Legal doctrines developed by the U.S. Court of Appeals for the Federal Circuit are often derided as “exceptionalist,” particularly on issues of procedure. The court’s interpretation of the venue statute for patent infringement suits seems, at first glance, to fit that mold. According to the Federal Circuit, the statute places few constraints on the plaintiff’s choice of forum when suing corporate defendants. This permissive venue rule has lead critics to suggest that the court is, once again, outside the mainstream. The Supreme Court’s recent grant of certiorari in TC Heartland v. Kraft Foods would seem to indicate that those critics are correct.
This article argues, however, that venue is one area of Federal Circuit procedural law that is not, in fact, exceptional. Rather, the court’s capacious understanding of venue is both consistent with broader trends in venue doctrine and with the text and purpose of the governing statutes. To be clear, as a matter of pure policy, granting plaintiffs unbridled discretion over choice of forum in patent litigation may be problematic. But there are better modes of reform than a questionable interpretation of the venue statute that could have unintended consequences both in patent cases and beyond.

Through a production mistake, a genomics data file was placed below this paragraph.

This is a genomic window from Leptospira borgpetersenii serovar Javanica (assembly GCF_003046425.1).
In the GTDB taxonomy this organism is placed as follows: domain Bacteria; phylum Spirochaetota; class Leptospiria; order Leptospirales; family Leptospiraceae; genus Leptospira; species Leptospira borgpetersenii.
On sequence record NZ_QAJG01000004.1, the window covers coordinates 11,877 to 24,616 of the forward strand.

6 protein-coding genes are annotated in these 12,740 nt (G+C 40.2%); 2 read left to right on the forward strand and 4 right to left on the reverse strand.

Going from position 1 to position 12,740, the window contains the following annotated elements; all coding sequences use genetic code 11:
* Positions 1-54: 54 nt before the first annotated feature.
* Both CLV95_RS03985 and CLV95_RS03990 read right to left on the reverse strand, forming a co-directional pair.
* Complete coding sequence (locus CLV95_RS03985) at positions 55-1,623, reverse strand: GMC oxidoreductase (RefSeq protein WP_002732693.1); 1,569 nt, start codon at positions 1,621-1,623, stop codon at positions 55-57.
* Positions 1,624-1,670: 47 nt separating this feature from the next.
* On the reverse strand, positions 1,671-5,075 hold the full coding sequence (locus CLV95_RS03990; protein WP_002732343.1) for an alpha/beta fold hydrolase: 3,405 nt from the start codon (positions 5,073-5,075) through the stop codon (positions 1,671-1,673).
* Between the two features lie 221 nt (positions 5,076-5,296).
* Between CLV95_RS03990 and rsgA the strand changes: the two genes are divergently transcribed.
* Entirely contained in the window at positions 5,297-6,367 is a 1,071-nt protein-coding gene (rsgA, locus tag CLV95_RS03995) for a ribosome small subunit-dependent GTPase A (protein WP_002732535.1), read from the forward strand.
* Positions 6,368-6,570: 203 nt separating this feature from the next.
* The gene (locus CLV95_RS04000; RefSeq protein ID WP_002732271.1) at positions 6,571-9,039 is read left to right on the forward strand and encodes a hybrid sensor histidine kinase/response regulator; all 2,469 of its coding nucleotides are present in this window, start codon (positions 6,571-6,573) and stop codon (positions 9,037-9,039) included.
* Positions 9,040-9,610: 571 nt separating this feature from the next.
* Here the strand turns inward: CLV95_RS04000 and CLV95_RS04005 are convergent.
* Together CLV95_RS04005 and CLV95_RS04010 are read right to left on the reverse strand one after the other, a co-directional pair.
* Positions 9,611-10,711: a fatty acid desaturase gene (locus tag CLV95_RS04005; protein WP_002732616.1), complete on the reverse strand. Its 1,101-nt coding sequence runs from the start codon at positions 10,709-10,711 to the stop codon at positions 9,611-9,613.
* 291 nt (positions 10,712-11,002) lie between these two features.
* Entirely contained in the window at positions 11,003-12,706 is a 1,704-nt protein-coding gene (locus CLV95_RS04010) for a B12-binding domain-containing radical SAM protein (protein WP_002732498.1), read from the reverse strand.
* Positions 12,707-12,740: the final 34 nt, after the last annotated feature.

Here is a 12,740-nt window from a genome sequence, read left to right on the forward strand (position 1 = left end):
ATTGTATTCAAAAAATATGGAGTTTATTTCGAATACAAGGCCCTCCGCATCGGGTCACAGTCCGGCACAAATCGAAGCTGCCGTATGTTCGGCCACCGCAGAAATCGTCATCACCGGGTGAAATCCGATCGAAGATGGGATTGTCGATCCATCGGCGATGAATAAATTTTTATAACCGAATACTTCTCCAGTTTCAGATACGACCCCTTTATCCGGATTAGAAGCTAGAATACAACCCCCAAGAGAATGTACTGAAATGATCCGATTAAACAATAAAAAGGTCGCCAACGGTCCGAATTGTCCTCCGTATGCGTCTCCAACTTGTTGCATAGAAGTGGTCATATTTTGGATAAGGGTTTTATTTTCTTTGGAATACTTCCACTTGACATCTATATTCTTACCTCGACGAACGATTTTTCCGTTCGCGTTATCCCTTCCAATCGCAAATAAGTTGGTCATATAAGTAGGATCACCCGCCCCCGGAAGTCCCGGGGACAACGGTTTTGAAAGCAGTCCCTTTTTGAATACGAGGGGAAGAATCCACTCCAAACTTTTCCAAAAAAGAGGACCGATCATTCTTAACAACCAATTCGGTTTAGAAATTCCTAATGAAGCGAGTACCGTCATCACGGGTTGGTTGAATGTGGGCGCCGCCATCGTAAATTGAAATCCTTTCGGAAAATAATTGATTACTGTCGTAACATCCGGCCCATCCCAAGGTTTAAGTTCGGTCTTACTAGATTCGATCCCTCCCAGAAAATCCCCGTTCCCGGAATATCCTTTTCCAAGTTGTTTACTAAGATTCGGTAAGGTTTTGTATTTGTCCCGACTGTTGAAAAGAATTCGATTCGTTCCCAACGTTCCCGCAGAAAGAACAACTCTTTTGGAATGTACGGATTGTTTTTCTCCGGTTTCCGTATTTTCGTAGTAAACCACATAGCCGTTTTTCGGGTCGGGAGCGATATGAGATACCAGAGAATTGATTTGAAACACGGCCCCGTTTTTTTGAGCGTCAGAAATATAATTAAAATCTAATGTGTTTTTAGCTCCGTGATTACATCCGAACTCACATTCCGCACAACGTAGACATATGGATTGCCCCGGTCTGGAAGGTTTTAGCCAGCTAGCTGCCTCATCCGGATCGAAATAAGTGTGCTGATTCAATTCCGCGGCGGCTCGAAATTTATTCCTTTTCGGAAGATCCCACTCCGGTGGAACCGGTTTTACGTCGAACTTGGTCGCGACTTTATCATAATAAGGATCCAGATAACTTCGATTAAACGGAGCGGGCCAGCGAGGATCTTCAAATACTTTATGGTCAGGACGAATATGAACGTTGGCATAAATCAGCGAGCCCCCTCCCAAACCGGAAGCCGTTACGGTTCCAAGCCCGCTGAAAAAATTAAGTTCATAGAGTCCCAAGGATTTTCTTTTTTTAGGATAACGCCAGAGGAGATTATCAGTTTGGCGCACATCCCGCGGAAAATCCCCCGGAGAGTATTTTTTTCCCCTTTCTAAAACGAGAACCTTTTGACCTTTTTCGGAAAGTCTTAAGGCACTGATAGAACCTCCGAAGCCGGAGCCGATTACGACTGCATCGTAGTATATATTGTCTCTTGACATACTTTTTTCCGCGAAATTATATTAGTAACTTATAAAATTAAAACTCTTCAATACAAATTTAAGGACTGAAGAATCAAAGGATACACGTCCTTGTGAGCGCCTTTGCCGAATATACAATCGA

This article, drafted for the American University Law Review’s annual symposium on the Federal Circuit, explores the history of the relevant venue statutes, analyzes key judicial decisions, argues that the Federal Circuit’s current approach to venue is doctrinally sound, and suggests alternative paths for reforming the law of forum selection in patent litigation.
Paul R. Gugliuzza & Megan M. La Belle, The Patently Unexceptional Venue Statute, 66 AM. U. L. REV. 1027 (2017).